Approximate reading time: 2 mins, 30 secs.
If a stranger walked into your school what would be their first
impression? How does your school welcome them?
Perhaps their eye would be drawn to your displays? Where would they see
children working together? How easy would it be for them to identify the places
that encourage children to talk?
The new National Curriculum recognises the need to improve oracy for
all pupils. OFSTED’s survey, Removing Barriers to Literacy, reported
that a common feature of the most successful schools was the attention they
gave to developing speaking and listening. This also led to improved standards
Creating Communication Friendly Spaces
Effective communication friendly spaces give children a reason to talk
as well as offering a place in which to do it.
The best spaces will have:
- A level of intimacy – e.g. a den, tent, large cardboard box
- Lower levels of background noise
- Role play opportunities that encourage dialogue through sharing or
co-operation, e.g. shops or work places, telephone conversations, gardening,
Former Communication Champion, Jean Gross, highlights the importance of
identifying places to talk throughout the school. She suggests carrying out an
audit of your environment to identify areas that are hotspots for encouraging
talking and those which need to be developed to make them more communication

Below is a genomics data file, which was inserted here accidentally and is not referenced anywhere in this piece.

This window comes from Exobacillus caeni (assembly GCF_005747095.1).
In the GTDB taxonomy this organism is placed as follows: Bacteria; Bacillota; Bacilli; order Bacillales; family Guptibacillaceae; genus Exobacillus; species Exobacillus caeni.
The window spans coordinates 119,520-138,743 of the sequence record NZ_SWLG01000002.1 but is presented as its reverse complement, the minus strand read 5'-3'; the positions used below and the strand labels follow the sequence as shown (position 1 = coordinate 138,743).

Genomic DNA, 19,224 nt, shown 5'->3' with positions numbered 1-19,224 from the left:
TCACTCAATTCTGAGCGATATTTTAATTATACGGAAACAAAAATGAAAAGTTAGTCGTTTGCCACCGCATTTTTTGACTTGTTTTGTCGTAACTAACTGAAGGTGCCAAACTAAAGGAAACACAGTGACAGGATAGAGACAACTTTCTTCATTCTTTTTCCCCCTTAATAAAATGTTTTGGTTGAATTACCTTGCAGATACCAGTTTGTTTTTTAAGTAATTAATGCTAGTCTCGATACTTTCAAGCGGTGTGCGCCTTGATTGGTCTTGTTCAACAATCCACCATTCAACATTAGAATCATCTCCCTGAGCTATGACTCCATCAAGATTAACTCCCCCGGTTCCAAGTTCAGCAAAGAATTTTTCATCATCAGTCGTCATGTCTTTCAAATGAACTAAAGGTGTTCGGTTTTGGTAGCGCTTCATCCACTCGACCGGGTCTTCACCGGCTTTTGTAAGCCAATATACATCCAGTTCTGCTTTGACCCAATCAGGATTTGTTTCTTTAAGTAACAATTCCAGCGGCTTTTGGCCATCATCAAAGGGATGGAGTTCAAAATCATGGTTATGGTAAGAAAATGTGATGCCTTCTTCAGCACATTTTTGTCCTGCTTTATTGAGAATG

The Elizabeth Jarman Trust has developed a tool-kit called
“Communication Friendly Spaces” which focuses on ‘de-cluttering’ the learning
environment to support children’s listening and speaking skills.
Using The Existing Space To Encourage Communication
Sometimes it’s not about creating new spaces for talking but rather
adapting existing spaces to give children a reason to talk and question. Wall
displays around the school provide an excellent conversation starter for all
Communication Friendly Displays Should:
- Pose questions for pupils, e.g. what’s missing, why is this picture on
- Link to targets in pupils’ work.
- Use topic vocabulary.
- Provide a consistent approach to colour coding or question formats, e.g.
colour coded questions, use of symbols.
- Encourage pupils to look beneath the surface, e.g. lift the flap.
- Be placed at the right level for children to access them easily
Visit our website www.speechlink.info/thelink
to download your copy of The Link’s talk friendly environment audit
where the best talking spaces are in your school.
References: Removing Barriers to Literacy available from
www.ofsted.gov.uk Gross, J. (2013) A Time to Talk: Implementing outstanding
practice in speech, language and communication. Routledge: Oxon
Labels: classroom, classroom displays, communication, listening, speaking, speech and language, Top Tips